Wednesday, April 23, 2014

`Philistinism in All Its Phases'

The literary critic with the earliest and most sustained influence on me as a reader and writer was not a literary critic but a novelist of the first rank – Vladimir Nabokov. His tastes, prejudices and enthusiasms I absorbed as my own – at first, by osmosis and faith; later, by testing them against the writers and books in question. His judgments could be wrong-headed, but interestingly so, and some I have subsequently modified or rejected. You could learn from his lapses. A reader has alerted me to a list of Nabokov’s literary assessments culled from Strong Opinions (1973).  I pass it along not as a guide to anything, or as a proposed Bloomian or Adleresque mini-canon, but simply as insight into one reader/writer’s literary education. Nabokov contributed much to my aesthetic conscience. 

The most immediate reversal in bookish values spurred by Nabokov was my abrupt sense of revulsion at Dostoevsky, which has never left me. The timing was critical. I’d read the novels starting in seventh grade. The melodrama appealed to me, all that Slavic angst, phony mysticism and sub-Dickensian comedy. A few years later, when I read Nabokov’s wonderful monograph Nikolai Gogol, he gave a name to what attracted some of us to Dostoevsky: poshlost.  “Dusty,” as Nabokov dismissed him, is forever linked with my callow, awkward, backward, soft-headed, pre-critical adolescence. In his Paris Review interview with Herbert Gold in 1964 (collected in Strong Opinions), Nabokov glosses poshlost further:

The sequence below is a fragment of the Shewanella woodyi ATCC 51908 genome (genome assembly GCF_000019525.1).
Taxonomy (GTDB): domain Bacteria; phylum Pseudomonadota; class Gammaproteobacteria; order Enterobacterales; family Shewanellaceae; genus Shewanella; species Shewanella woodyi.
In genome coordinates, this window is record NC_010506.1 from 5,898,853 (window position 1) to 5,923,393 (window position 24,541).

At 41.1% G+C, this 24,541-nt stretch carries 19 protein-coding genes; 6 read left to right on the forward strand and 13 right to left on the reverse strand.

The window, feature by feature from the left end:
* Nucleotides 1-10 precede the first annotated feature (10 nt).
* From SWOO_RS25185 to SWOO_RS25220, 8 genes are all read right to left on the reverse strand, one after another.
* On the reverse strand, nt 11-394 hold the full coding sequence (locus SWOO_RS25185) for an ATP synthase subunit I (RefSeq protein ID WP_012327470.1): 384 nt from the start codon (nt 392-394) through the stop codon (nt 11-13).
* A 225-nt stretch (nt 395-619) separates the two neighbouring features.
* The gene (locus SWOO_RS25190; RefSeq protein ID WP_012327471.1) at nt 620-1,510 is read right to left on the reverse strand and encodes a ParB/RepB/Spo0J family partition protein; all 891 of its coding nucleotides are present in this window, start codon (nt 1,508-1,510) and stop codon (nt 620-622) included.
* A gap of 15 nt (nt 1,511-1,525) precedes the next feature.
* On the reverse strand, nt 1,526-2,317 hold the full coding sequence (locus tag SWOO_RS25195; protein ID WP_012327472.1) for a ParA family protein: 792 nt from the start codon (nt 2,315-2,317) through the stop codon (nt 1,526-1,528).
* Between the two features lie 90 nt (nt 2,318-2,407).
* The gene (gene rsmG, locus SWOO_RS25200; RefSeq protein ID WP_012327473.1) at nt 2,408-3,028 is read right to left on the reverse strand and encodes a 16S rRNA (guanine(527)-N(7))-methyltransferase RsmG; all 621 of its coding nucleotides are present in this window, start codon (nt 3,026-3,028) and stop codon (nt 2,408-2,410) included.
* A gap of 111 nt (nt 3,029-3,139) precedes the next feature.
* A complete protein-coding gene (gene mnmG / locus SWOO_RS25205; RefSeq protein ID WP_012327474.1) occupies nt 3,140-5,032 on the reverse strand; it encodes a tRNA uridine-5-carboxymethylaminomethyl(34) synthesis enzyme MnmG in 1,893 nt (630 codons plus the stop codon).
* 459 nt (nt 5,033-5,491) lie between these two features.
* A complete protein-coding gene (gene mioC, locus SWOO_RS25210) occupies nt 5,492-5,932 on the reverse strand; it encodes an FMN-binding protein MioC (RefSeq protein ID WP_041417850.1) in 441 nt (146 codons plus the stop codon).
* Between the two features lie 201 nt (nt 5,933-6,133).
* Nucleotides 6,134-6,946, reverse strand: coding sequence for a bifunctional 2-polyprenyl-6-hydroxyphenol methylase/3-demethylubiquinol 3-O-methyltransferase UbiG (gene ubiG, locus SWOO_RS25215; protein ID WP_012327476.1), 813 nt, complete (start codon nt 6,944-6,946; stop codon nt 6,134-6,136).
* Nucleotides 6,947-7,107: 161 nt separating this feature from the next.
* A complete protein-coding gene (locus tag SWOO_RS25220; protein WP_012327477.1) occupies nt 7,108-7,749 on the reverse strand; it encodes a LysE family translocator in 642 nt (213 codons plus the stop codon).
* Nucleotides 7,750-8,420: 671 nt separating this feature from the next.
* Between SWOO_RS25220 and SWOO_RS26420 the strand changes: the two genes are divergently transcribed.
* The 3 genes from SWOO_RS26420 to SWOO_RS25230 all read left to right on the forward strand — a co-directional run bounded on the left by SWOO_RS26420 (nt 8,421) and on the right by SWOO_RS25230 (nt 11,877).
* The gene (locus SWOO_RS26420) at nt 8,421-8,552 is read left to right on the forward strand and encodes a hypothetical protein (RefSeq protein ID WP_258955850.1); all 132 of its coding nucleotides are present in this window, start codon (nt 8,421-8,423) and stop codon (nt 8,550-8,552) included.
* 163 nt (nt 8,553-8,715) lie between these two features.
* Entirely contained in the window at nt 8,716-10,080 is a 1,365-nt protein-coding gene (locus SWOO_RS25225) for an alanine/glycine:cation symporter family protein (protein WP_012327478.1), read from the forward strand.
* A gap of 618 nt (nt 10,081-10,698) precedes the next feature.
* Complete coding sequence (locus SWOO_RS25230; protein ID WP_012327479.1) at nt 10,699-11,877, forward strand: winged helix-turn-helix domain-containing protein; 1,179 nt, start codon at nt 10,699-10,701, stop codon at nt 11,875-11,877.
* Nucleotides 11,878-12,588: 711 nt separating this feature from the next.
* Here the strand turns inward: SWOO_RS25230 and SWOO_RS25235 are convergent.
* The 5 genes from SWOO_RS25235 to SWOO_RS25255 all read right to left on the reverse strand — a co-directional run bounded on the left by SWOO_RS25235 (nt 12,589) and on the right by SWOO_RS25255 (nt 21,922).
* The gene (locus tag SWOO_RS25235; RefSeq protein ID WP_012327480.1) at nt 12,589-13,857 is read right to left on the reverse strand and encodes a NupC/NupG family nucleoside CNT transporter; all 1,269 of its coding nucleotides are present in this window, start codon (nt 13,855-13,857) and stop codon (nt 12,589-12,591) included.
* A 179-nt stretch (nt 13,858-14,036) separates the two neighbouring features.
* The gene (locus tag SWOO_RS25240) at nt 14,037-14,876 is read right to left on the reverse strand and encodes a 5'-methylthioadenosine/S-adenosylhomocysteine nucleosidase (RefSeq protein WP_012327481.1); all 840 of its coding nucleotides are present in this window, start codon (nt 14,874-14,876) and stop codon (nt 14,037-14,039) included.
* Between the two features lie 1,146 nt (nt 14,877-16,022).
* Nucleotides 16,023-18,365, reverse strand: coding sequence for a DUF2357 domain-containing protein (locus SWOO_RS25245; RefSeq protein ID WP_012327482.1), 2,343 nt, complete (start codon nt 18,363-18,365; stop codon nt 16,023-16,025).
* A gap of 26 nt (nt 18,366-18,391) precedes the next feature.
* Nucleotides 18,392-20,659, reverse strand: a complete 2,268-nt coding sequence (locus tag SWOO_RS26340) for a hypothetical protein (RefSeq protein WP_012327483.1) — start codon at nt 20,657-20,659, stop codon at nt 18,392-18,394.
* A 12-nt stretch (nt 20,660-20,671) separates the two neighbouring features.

“Corny trash, vulgar clichés, Philistinism in all its phases, imitations of imitations, bogus profundities, crude, moronic, and dishonest pseudo-literature—these are obvious examples. Now, if we want to pin down poshlost in contemporary writing, we must look for it in Freudian symbolism, moth-eaten mythologies, social comment, humanistic messages, political allegories, overconcern with class or race, and the journalistic generalities we all know.” 

In other words, things have degenerated even further in half a century. I never fell for Freud’s frauds but Nabokov helped me see through such “puffed-up” (a favorite term of dismissal) reputations as Thomas Mann, Maxim Gorky, D.H. Lawrence, Balzac, Thomas Wolfe, Camus, Sartre, Brecht, Kazantzakis, Galsworthy, García Lorca and Rabindranath Tagore (“a formidable mediocrity”). Today, it’s difficult to understand how anyone took them seriously, but all were certified as “important” when I was a young reader. We need guides, not gospel, so as not to get lost and tangled in the underbrush of literature. Nabokov was my first and most influential. He could be wrong – about Robbe-Grillet and Salinger, for instance; but he could be admirably right, as he was about Sterne, Melville and Beckett. The author of Lolita, Pnin, Pale Fire and Speak, Memory was born on this date, April 23 – Shakespeare’s birthday – in 1899, and died on July 2, 1977.

1 comment:

Don said...

I'm currently reading Speak, Memory for the first time, and hadn't realized his view of Balzac. I get why the others you list were considered "puffed up", but I wouldn't lump the best of Balzac (e.g., Cousin Bette) with them. Or perhaps Balzac just hits some childish chord in me. Regardless, Speak, Memory is living up to its reputation as an extraordinary book.